City Paper is not for tourists
Muriel Bowser‘s crusade against the sale of synthetic drugs continues.
This afternoon, the mayor signed a “bold” new law to up penalties that can be levied against convenience stores and gas stations that sell K2, Spice, Scooby Snax, and Bizzaro, synthetic drugs whose side effects include hallucinations, paranoia, and rapid heart rate.
The Sale of Synthetic Drugs Emergency Amendment Act of 2015 gives the Metropolitan Police Department the authority to close any business found selling the drugs for 96 hours. It also establishes a $10,000 fine for first-time offenders. Second-time offenders can lose their business license.
“I don’t want anyone to be fooled,” Bowser said. “These chemicals are nothing like marijuana.”
Officials have linked the drugs, which can look like incense or concentrated liquid, to a recent spike in violent crime. Kevin Sutherland, a 24-year-old American University graduate, died after he was stabbed more than 30 times on a Metro train early this month, allegedly, by an 18-year-old believed to have been high on synthetic marijuana. The same week, 24-year-old LaTonya Cooper allegedly left a baby in its stroller unattended along E Street NW; Cooper was also thought to have taken synthetic drugs.
“Make no mistake,” MPD Chief Cathy Lanier said. “These drugs are not just dangerous to the people who use them, but they’re also dangerous to everyone around them.”
D.C. Department of Health Director LaQuandra Nesbitt said that standard drug tests don’t detect synthetic cannabinoids. That means MPD officers have relied heavily on witness testimony at the scene to determine what prompted an attack.
“I’ll say this very generally, because we’re not testing folks in those cases, the police department doesn’t get involved in that. Much of the information we receive is through witnesses that will suggest that folks are using that substance before they’re involved in violent criminal behavior,” Assistant Chief Peter Newsham said. He would not comment on Sutherland’s death specifically.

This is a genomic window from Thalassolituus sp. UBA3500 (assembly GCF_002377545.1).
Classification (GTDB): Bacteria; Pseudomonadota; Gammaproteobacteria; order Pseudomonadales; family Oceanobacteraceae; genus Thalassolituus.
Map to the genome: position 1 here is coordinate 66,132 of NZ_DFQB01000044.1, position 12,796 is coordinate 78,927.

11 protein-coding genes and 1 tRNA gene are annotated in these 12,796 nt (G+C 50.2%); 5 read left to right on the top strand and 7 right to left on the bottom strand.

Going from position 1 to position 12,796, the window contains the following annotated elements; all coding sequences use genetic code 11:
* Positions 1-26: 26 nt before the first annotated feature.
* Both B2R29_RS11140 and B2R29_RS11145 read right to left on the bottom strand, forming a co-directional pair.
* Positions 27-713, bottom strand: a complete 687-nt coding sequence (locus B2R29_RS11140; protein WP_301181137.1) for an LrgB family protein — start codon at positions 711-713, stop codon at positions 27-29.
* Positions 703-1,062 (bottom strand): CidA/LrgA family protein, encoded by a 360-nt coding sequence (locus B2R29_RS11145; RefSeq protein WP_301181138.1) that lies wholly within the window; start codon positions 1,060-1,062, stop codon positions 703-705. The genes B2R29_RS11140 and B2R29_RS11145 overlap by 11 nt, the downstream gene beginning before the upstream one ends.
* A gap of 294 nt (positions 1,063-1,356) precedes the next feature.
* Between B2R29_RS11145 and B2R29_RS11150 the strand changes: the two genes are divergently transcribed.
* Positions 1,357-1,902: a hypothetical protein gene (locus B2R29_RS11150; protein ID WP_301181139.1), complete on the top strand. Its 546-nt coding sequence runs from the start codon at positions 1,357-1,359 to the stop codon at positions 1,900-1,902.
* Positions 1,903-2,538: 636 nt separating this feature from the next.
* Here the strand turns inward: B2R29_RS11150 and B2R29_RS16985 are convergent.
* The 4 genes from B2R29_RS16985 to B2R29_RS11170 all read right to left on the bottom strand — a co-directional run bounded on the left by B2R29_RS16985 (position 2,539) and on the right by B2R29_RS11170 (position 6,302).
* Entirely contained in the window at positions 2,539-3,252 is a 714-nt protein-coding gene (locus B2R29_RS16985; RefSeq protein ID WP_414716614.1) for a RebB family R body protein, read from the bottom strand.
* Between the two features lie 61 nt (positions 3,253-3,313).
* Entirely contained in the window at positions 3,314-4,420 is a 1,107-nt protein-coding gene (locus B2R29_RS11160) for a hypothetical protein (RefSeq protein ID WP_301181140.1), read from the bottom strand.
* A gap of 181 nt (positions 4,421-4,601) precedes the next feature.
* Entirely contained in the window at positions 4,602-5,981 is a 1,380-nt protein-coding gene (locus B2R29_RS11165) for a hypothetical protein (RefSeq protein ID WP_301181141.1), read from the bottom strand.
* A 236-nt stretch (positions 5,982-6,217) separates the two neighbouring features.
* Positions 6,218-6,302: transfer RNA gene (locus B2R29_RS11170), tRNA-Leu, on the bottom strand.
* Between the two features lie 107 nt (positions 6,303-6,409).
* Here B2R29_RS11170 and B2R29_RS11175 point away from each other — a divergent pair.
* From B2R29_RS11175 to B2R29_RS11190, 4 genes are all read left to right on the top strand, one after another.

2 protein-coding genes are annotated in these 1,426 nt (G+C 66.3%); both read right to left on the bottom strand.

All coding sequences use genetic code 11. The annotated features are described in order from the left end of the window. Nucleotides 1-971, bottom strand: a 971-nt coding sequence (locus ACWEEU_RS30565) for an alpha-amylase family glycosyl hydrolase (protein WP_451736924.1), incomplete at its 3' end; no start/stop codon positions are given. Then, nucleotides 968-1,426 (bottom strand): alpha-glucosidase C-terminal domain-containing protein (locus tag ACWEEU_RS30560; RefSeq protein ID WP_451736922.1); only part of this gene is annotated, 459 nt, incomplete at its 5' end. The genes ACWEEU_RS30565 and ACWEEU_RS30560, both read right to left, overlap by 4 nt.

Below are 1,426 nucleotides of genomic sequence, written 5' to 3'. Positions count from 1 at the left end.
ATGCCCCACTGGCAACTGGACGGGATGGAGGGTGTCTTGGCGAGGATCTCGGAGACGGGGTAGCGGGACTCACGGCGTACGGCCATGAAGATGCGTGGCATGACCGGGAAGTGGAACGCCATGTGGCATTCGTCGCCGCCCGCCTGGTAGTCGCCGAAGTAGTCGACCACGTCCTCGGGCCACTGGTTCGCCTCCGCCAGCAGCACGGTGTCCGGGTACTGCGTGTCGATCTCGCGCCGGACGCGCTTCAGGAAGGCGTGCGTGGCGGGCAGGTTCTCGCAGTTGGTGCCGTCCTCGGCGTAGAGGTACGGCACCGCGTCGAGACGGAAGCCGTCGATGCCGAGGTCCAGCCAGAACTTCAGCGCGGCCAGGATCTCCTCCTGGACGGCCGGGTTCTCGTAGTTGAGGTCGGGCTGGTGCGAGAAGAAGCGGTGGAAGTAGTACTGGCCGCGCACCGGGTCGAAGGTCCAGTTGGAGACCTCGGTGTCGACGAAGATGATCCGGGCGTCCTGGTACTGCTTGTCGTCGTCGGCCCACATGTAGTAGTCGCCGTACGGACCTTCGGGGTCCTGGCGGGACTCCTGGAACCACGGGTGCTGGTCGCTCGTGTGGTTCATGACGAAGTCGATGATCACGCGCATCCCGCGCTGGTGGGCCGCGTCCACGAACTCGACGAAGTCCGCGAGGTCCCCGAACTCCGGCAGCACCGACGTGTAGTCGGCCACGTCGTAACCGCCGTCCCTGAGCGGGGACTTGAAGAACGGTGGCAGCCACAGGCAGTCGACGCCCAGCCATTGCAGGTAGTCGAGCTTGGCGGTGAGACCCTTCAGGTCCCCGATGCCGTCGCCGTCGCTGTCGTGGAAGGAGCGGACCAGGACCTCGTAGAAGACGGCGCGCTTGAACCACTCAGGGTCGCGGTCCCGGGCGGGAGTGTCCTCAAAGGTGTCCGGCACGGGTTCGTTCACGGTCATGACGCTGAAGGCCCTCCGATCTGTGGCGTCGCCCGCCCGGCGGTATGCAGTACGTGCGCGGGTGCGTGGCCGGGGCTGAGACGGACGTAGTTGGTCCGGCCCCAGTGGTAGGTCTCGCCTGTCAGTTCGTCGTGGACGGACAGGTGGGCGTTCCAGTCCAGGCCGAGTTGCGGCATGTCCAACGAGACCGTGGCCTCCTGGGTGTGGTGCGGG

While it’s illegal in the District to possess synthetic drugs, Newsham said charging those in possession of the drugs at the street level is a “testing issue,” which the Drug Enforcement Agency will handle. Newsham says that if MPD officers establish through testing that synthetic cannabinoids exist in what they seize, MPD can retroactively charge the person in possession of it. It would be a drug charge equivalent to the distribution of heroin or cocaine.
“The DEA has told us they will be able to do that kind of testing, but it doesn’t happen as quickly as we’d like,” Newsham said.
Newsham said he does not know when the DEA will be able to begin testing for synthetic cannabinoids, but Nesbitt announced that emergency room doctors in D.C. will have access to synthetic marijuana-specific drug tests as early as next week.
“We have to put our heads together and figure out a national strategy for this,” Lanier said. “We don’t want to go back to the crack cocaine days when people are addicted to dangerous drugs.”
Photo by Morgan Baskin